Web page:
At other times, the gender ideologies circulating in the market—such as its promotion of cults to domesticity and hygiene—conveniently coincided with the state’s efforts to shape modern Mexican identities and to gender the post revolutionary experience.  In both instances the home was demarcated as the “natural” space for women, and cleanliness and hygiene were equated with moral standing.  This can be seen in images of la chica moderna that were used to sell labor-saving devices and household cleansing and beauty products.  Despite her bobbed hair and short skirts, the ways in which la chica moderna occupied the gendered space of the home or the marketplace still defined her primary role as homemaker, mother, and wife. Therefore, while she was chic and seemingly new, in many instances la chica moderna was simply a refashioning of more traditional models of nineteenth-century femininity set within the context of a modern and more technologically advanced world. Likewise, images of working women in newspapers or films also tended to replicate old understandings of gender. Nonetheless, the very fact that women were being represented in the work place at all challenged these same understandings.  Visual culture made working women visible, which undermined the popularly held idea—central to the cult of domesticity—that the public sphere was male and entirely separate from the female domestic sphere.  By picturing women at work, visual culture showed women not only partaking in paid labor and production but also in the process of feminizing the workplace.

To counter the visual material produced primarily at the service of transnational consumer capitalism, Hershfeld examines in her final chapter the creation of the “modern domestic Other,” an alternative chica moderna constructed by both the state and domestic businesses to promote “Mexico” and Mexican products to markets both at home and abroad. These new, exotic feminine types—such as the Tehuana or the China Poblana—were really stylized and updated versions of 19th century representations (many of them imagined by foreign pens) of indigenous women and popular types. They wore traditional dress and were staged in exotic or picturesque settings. Not only was she used to sell a range of products from alcohol to toothpaste, but the domestic exotic also tended to dominate tourist publicity and postcards and even inspired nationalist fashion trends for Mexico’s cosmopolitan elite.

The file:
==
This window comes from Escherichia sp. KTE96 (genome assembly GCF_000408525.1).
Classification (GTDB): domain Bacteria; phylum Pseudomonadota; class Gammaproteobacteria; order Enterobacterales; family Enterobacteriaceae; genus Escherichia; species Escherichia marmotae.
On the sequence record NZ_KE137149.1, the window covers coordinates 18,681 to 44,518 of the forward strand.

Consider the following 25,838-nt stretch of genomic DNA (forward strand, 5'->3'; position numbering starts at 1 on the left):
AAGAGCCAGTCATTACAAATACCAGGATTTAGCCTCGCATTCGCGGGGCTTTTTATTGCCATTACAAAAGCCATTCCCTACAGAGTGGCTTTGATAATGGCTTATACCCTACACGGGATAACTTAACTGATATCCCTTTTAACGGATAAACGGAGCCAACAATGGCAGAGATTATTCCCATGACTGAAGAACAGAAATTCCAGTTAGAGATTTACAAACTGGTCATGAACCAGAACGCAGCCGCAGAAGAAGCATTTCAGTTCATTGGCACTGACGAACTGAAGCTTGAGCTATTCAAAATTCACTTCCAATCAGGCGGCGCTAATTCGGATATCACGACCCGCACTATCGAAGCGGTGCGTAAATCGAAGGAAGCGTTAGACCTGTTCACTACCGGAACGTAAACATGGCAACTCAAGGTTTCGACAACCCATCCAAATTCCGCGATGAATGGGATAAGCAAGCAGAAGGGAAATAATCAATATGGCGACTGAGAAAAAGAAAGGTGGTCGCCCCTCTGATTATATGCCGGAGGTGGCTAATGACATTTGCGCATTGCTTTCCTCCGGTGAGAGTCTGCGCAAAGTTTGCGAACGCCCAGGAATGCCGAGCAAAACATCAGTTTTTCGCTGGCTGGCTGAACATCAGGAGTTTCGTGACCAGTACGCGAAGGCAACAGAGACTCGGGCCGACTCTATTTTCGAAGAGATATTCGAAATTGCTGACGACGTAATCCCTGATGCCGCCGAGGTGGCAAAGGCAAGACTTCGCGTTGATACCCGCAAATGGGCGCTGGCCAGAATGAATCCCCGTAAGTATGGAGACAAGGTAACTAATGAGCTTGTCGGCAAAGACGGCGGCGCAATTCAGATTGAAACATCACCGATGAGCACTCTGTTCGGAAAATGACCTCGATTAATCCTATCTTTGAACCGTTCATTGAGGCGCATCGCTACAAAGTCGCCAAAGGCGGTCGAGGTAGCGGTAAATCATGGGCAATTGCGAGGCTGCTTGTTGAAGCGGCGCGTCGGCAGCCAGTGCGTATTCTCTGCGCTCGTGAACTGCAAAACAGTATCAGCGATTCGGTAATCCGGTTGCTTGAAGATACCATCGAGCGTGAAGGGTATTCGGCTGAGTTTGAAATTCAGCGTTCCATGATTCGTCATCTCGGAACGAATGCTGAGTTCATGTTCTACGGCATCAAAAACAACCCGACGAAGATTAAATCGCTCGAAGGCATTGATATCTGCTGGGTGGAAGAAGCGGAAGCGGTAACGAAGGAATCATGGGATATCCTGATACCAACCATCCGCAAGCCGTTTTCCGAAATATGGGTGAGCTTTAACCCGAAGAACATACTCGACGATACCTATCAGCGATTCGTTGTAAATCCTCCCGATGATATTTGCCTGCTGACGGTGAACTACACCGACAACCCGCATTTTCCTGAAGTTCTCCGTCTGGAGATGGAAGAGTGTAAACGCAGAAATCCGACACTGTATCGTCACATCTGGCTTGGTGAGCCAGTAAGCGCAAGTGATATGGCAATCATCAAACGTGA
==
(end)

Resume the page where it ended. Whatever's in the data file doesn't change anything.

Hershfeld concludes that, when viewed together, the proliferation of images of la chica moderna during the 1920s and 1930s do not show us how real Mexican women lived in post revolutionary Mexico.  Instead, they provide a map of how changing attitudes and social anxieties concerning modern femininity became embodied—literally fixed upon the body—in visual culture.  Both prescriptive and liberating la chica moderna was an ideological construct.  Nonetheless, she still modeled new ways of being in the world.  As such, she created a productive space for individual women in their everyday lives to test traditional notions of femininity against modern ideals of independence and self-determination.

Imagining la chica moderna
, a book rich with illustrations, carefully contextualized close readings of individual images, and clearly defined, theoretical language, is a wonderful addition to the growing canon of books on Latin American Cultural Studies.  It will also be of great interest to scholars interested in gendering modernity, Mexicanists, Latin American and feminist historians, and a whole range of students of popular visual culture.


Francine A’Ness
is Assistant Professor of Spanish at Dartmouth College and specializes in contemporary Latin American theatre and performance. She has published essays in Loss of Communication in the Information Age and Lucero: A Journal of Iberian & Latin American Studies. She directs Spanish-language theatre and is currently working on a book about Mexican playwright and director Sabina Berman.